American Petroleum Institute

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American Petroleum Institute
American Petroleum Institute logo.jpg
American Petroleum Institute logo
HeadquartersWashington, DC
Membership400 companies in petroleum industry
PresidentJack Gerard[1]
Websiteapi.org
 
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American Petroleum Institute
American Petroleum Institute logo.jpg
American Petroleum Institute logo
HeadquartersWashington, DC
Membership400 companies in petroleum industry
PresidentJack Gerard[1]
Websiteapi.org

The American Petroleum Institute, commonly referred to as API, is the largest U.S trade association for the oil and natural gas industry. It claims to represent about 400 corporations involved in production, refinement, distribution, and many other aspects of the petroleum industry.

The association’s chief functions on behalf of the industry include advocacy and negotiation with governmental, legal, and regulatory agencies; research into economic, toxicological, and environmental effects; establishment and certification of industry standards; and education outreach.[2] API both funds and conducts research related to many aspects of the petroleum industry.[2] The current CEO is Jack Gerard.

It has many front groups, including the NH Energy Forum that in August 2011 hosted a New Hampshire event for Republican presidential candidate Rick Perry[3][4]

Standards and certification[edit]

API distributes more than 200,000 copies of its publications each year. The publications, technical standards, and electronic and online products are designed, according to API itself, to help users improve the efficiency and cost-effectiveness of their operations, comply with legislative and regulatory requirements, and safeguard health, ensure safety, and protect the environment. Each publication is overseen by a committee of industry professionals, mostly member company engineers.

These technical standards tend to be uncontroversial. For example, API 610 is the specification for centrifugal pumps, API 675 is the specification for controlled volume positive displacement pumps, both packed-plunger and diaphragm types are included. Diaphragm pumps that use direct mechanical actuation are excluded. API 677 is the standard for gear units and API 682 governs mechanical seals.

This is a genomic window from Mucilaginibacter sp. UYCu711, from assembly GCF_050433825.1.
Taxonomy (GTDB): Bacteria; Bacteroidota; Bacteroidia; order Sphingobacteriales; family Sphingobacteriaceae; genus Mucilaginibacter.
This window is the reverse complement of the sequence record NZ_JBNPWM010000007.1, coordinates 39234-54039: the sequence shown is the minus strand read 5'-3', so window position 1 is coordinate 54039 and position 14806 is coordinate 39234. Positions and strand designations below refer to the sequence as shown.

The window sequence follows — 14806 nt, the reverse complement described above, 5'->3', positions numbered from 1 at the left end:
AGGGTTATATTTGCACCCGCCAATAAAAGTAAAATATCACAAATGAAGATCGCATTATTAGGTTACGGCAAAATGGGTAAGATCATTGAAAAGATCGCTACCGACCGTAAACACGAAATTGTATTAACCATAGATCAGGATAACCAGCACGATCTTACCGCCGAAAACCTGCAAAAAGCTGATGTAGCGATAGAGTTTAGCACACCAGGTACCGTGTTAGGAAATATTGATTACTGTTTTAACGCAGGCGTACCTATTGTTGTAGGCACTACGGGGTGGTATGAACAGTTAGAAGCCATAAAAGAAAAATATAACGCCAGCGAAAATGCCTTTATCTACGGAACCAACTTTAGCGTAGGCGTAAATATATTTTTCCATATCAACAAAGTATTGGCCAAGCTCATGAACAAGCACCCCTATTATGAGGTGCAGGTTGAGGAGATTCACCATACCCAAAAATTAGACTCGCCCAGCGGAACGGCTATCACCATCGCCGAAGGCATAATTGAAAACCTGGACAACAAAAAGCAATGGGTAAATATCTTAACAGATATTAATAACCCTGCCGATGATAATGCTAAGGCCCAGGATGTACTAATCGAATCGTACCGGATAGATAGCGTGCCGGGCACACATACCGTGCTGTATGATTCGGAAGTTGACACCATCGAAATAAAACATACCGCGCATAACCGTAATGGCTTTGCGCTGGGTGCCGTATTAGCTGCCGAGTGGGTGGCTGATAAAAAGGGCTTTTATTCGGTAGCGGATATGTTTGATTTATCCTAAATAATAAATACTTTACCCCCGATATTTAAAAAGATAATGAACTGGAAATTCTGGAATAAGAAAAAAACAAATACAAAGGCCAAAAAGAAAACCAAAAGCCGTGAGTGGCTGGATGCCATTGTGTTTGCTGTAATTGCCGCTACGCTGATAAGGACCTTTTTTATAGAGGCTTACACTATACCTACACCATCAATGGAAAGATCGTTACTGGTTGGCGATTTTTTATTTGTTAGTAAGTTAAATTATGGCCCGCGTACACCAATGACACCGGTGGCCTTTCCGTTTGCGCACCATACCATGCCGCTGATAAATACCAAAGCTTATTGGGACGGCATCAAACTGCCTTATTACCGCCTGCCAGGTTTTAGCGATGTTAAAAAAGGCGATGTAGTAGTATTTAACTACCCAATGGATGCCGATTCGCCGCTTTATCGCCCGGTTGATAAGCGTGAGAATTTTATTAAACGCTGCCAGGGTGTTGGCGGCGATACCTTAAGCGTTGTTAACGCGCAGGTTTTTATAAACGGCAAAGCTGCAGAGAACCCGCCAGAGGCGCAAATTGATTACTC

API also defines the industry standard for the energy conservation of motor oil. API SN is the latest specification to which motor oils intended for spark-ignited engines should adhere since 2010. It supersedes API SM.[5] Different specifications exist for compression-ignited engines.

API provides vessel codes and standards for the design and fabrication of pressure vessels that help safeguard the lives of people and environments all over the world.

API also defines and drafts standards for measurement for manufactured products such as:

API has entered petroleum industry nomenclature in a number of areas:

Educator intervention[edit]

In addition to training industry workers and conducting seminars, workshops, and conferences on public policy, API develops and distributes materials and curricula for schoolchildren and educators. The association also maintains a website, Classroom Energy. These materials take a boldly pro-oil-industry view of various major controversies including oil spills, pipelines, global warming, and ocean acidity.

Public advocacy[edit]

In the second half of 2008, as the US presidential election neared, API began airing a series of television ads where spokeswoman Brooke Alexander encourages people to visit their new website, EnergyTomorrow.org API does not use their own name in the ads but does call themselves "The People of America's Oil and Natural Gas Industry."